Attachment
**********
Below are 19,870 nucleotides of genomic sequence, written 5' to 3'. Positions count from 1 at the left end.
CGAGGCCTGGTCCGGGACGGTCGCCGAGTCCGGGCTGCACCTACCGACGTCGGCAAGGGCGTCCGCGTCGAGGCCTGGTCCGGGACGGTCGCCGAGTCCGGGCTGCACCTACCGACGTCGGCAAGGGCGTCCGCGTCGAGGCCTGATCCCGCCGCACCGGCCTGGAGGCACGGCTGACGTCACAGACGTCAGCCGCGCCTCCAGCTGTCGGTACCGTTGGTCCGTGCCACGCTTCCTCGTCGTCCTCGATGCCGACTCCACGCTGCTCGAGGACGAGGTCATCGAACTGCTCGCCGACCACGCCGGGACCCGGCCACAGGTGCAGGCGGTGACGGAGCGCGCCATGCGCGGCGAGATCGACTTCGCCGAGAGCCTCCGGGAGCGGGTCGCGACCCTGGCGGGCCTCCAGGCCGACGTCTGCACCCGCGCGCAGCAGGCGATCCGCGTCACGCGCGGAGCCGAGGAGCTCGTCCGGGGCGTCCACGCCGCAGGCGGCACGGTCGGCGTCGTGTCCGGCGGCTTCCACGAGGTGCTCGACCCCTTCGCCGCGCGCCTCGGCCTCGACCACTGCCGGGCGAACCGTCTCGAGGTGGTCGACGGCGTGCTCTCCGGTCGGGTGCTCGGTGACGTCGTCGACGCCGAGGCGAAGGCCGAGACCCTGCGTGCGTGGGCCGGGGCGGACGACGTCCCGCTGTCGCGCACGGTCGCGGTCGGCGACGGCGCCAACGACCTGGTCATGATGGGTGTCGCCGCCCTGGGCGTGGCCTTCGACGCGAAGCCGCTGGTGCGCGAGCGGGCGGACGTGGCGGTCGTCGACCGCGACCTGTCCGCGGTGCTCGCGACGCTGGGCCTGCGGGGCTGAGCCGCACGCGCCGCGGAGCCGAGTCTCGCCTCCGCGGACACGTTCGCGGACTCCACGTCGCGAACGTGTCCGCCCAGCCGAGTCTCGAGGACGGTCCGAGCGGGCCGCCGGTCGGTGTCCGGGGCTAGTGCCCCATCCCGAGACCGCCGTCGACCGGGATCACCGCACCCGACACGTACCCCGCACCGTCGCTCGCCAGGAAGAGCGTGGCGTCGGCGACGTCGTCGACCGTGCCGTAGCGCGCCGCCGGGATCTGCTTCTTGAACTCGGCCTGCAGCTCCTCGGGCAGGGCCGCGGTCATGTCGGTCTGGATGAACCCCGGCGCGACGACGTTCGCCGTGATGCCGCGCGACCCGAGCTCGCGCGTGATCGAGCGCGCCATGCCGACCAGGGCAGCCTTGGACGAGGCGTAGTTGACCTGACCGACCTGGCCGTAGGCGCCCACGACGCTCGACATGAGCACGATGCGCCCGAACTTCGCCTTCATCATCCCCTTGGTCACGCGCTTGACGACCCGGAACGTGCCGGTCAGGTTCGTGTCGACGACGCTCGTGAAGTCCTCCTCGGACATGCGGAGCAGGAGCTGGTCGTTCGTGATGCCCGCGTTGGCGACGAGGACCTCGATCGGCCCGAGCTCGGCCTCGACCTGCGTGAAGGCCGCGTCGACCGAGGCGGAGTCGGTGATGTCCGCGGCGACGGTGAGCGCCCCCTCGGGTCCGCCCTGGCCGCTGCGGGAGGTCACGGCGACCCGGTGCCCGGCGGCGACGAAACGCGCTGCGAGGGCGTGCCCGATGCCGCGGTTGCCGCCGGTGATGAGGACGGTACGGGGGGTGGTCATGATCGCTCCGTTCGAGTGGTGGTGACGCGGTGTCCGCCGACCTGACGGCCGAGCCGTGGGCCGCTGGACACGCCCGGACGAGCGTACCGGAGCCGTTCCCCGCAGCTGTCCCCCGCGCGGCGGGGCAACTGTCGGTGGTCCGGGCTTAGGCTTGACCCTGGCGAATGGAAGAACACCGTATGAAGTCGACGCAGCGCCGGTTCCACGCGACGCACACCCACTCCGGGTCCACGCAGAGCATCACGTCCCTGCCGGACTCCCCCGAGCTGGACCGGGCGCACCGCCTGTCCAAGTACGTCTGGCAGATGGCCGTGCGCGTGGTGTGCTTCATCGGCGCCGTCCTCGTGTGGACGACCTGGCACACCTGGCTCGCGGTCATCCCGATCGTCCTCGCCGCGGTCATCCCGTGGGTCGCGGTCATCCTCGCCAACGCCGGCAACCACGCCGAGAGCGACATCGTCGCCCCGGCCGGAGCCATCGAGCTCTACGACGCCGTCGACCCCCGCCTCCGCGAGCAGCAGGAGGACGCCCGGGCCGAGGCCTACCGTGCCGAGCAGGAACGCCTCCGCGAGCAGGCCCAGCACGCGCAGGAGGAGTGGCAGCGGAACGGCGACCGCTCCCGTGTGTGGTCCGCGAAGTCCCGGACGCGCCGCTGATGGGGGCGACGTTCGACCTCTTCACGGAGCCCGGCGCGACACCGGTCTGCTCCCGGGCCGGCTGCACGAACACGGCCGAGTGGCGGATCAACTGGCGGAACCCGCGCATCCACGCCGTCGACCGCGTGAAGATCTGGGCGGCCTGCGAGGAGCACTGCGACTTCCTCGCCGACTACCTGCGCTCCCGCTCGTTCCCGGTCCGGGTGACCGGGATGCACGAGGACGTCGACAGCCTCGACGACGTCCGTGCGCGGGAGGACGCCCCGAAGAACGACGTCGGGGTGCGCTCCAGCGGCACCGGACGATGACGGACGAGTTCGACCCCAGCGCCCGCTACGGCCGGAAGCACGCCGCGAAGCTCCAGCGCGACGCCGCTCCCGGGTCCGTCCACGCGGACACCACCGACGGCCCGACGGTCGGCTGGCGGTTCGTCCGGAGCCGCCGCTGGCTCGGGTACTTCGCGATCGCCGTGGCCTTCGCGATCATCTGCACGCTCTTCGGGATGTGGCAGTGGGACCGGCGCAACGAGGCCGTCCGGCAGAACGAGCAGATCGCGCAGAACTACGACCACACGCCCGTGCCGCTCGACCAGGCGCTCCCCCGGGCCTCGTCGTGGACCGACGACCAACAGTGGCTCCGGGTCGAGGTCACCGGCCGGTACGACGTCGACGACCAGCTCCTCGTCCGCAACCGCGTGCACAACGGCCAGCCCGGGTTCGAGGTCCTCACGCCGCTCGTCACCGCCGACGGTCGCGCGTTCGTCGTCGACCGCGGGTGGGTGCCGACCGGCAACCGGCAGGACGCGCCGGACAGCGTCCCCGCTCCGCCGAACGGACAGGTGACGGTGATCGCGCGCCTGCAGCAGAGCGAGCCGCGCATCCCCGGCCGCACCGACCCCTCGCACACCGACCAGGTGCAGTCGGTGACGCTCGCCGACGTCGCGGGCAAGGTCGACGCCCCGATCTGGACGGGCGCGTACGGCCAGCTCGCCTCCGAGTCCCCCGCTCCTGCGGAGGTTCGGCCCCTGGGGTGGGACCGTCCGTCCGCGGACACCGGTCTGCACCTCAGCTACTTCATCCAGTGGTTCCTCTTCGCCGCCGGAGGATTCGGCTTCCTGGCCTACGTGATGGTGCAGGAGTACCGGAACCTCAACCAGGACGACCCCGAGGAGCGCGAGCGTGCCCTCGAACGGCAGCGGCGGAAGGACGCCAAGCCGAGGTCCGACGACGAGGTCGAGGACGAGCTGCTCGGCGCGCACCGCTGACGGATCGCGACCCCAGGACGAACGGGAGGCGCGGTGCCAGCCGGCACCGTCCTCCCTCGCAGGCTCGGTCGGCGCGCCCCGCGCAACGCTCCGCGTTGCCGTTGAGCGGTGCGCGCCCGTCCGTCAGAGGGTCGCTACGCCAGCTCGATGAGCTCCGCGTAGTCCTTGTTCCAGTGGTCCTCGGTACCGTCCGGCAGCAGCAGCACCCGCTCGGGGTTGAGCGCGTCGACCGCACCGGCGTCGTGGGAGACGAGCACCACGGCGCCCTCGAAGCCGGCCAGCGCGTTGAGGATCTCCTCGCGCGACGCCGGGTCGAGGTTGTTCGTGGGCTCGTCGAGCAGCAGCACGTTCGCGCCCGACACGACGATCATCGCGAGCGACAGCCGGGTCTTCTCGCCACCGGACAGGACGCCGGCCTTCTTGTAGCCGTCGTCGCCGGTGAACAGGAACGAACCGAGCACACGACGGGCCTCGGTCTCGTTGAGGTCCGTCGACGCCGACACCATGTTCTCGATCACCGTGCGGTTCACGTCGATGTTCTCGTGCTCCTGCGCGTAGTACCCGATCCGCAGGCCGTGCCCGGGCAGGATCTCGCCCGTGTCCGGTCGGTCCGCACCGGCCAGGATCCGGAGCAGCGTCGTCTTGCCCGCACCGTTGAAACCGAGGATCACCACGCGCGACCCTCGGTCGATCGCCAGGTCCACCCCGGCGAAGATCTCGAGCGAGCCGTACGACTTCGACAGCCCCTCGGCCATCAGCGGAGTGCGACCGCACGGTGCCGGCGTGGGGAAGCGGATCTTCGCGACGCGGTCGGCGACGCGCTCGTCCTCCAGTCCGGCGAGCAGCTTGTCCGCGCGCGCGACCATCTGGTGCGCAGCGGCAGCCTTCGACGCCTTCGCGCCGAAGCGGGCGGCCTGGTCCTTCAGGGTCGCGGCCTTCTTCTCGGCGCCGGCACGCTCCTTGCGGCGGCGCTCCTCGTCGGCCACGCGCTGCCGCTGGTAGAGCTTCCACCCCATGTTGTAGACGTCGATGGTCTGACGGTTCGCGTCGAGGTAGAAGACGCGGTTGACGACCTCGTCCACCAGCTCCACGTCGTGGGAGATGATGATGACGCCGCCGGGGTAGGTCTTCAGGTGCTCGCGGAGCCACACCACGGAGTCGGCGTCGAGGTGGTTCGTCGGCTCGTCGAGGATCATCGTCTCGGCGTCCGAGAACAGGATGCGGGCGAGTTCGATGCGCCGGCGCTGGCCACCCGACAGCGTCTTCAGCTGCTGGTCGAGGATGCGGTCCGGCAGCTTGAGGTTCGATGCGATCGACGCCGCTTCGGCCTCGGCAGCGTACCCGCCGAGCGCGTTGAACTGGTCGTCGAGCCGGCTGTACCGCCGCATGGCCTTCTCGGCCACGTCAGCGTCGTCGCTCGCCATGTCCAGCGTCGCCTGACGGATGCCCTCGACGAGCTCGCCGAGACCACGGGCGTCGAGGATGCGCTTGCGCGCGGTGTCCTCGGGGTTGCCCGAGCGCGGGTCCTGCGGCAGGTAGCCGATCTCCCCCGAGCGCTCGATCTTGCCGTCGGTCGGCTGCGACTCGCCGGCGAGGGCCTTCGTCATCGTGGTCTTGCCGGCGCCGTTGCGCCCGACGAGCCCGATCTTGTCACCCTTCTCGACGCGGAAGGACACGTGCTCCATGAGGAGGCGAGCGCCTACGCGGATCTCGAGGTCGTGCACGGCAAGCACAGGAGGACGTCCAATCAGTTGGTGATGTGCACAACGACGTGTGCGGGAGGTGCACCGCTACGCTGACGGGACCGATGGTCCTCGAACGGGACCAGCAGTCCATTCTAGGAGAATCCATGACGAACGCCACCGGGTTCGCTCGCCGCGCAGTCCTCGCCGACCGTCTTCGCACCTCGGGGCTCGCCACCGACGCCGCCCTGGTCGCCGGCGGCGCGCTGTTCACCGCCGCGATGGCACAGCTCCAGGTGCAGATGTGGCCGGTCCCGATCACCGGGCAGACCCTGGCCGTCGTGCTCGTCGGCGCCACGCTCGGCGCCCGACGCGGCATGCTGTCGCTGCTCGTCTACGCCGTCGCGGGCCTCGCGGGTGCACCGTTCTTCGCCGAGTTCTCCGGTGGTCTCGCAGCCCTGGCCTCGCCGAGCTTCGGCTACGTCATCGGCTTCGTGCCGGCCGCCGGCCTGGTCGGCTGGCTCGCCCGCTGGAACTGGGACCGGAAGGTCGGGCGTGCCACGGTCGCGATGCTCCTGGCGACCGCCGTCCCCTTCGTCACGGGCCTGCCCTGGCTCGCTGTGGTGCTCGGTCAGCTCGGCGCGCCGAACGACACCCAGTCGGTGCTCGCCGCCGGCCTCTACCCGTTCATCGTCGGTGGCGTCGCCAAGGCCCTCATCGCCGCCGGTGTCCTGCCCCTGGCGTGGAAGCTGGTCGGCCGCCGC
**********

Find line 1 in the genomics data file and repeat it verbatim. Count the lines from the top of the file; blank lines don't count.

Below are 19,870 nucleotides of genomic sequence, written 5' to 3'. Positions count from 1 at the left end.